There can be little doubt that watching cricket in four dimensions is way better than two and that was proven again as I watched the Australians play damn good Test cricket to swamp the New Zealanders in Brisbane. Having been introduced to Test cricket at the SCG and still living closer to it than any other Test ground, I’ve never ventured to any others until this last week.
The Gabba is a great place to watch cricket. Forget the horror stories of dog tracks and old stands that were fire traps and Lord Mayors who divested coat and tie beside the roller and walked out in mud and rain to push sticky bits from one end to the other. The Gabba is now a modern arena, with a continuous circle of stands and amenities the equal of the SCG. The stands have smaller or no concourses and appear to drop straight onto the ground. The effect is to bring more fans closer to the action. The pitch is far removed from the glue pots of the late 1940’s and since the decline of the WACA track, is probably the fastest and hardest wicket in the Test rotation.
The crowds were surprising, although Cricket Australia must be pleased to draw more than ten thousand on each of the four days. The Australian performance has done much to bolster crowds for next week in Hobart. It’s similar to when people first witness what a good food processor can do. Speaking of food processors, why not visit trustyappliances.co.uk for the best food processor.
Based on my time in the stands, watching the game ebb and flow for the first two days until Michael Clarke took control on the third, its clear Australian fans, left distraught by the decline of their side last summer, would have received the good news well, especially if they had paid little regard to events of the winter and early spring. For many, if cricket isn’t on free to air television, then there’s little they will do to follow fortunes.
Let’s not talk this win down because it was against New Zealand. Ten years ago when Australia was at it dominant best, Stephen Fleming bought an average side across the ditch and drew all three Tests of the series. In the previous home season, the West Indies had been crushed 5-0, England were flogged 4-1 in the Old Dart and twelve months after the Kiwis visit, Australia was beating South Africa 5-1 home and away, so it wasn’t as if they were in poor form. The Australians bristled with all her modern legends: McGrath and Warne, the Waughs, Torvill & Dean (or is that Hayden and Langer), Martyn, Lee, Gillespie and its only modern survivor, Ricky Ponting. Yet Fleming, surely the smartest captain to come from the Shakeys, hatched a plan which allowed his ordinary batsmen to survive McGrath and Warne and frustrate the Australians. Leaving as much as possible outside off stump to McGrath and padding away Warne they survived long enough to make good runs and scores which kept the Australians under pressure to score runs … which they did by the bucketful against an attack where only Daniel Vettori averaged below 40.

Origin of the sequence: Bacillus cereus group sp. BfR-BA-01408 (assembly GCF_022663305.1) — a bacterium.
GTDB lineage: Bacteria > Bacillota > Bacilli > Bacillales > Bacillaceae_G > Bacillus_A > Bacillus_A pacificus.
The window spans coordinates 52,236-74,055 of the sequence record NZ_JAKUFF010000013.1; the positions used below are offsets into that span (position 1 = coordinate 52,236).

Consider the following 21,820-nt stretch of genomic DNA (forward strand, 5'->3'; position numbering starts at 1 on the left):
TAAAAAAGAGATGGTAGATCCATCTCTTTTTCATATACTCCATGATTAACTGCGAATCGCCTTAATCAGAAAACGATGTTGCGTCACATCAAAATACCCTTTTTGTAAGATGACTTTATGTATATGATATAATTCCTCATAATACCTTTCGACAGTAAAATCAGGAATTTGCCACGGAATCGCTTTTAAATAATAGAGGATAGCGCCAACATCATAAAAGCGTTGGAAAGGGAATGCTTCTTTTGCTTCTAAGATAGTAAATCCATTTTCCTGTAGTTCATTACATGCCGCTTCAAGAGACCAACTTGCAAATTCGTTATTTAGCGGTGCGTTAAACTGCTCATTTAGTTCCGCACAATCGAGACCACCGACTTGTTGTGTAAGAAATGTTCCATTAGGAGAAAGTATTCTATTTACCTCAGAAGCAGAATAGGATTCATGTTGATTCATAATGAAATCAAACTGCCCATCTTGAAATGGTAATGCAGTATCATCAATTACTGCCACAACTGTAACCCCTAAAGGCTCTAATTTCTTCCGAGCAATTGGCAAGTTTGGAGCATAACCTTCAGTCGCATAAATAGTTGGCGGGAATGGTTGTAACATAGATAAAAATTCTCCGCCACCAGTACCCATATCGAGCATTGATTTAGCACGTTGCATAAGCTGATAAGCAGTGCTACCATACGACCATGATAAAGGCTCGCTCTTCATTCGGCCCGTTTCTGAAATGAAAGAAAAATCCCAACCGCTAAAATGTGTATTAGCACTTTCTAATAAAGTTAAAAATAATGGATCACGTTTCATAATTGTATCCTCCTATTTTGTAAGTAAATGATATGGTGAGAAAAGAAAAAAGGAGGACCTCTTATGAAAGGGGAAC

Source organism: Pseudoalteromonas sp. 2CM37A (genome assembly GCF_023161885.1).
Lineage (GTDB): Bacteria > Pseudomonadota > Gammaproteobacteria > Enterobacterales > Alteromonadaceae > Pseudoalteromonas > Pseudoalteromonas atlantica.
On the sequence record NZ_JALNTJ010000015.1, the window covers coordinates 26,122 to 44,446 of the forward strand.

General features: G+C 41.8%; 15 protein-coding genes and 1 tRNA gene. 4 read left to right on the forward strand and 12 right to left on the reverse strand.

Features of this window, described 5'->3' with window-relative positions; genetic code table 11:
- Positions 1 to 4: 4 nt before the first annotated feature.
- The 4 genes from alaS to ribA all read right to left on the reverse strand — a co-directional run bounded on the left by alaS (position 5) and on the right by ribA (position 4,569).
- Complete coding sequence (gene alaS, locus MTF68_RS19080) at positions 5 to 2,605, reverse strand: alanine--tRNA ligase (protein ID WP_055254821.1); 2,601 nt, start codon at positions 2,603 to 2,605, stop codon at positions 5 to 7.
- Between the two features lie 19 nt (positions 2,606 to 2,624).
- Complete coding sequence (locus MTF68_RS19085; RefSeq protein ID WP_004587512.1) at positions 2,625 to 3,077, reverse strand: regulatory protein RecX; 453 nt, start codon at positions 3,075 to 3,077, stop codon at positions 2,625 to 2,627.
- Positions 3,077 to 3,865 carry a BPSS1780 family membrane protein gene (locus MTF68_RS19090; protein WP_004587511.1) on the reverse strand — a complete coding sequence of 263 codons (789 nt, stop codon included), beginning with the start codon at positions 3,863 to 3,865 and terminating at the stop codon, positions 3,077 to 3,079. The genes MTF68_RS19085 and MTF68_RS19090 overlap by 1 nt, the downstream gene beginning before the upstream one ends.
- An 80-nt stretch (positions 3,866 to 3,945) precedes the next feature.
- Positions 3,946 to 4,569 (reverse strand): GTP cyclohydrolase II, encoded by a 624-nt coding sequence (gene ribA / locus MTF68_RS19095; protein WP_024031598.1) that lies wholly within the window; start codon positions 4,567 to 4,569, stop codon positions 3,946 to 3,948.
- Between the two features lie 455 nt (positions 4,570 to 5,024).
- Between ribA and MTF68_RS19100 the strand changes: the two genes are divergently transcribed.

No such planning was apparent in the New Zealand approach at Brisbane. Only ex-pat Dean Brownlie seemed able to control his bat outside off stump and know when and when not to play at outswingers from the Australian quicks. Time and again, Ross Taylor’s men handed wickets to the Australian rookies, preferring to play from instinct rather than intelligence. Its unfair to single anyone out in such a thoughtless, gutless performance but batting which lacks application always looks worse in players like Jessie Ryder who has such a wealth of natural ability to strike the ball and sweet timing to back it up. Out cutting a Starc long hop to Warner and sending a soft lob to Hussey at mid off from a standard Lyon off break are condemnable offences at any level of the game. His problem appears to be that he cares zip about anything, including the criticism which should rightly pile upon him. You first need to be a millionaire to spend like one. Ponting didn’t reach legend status by lazily splashing his gifts about to every ball he ever faced.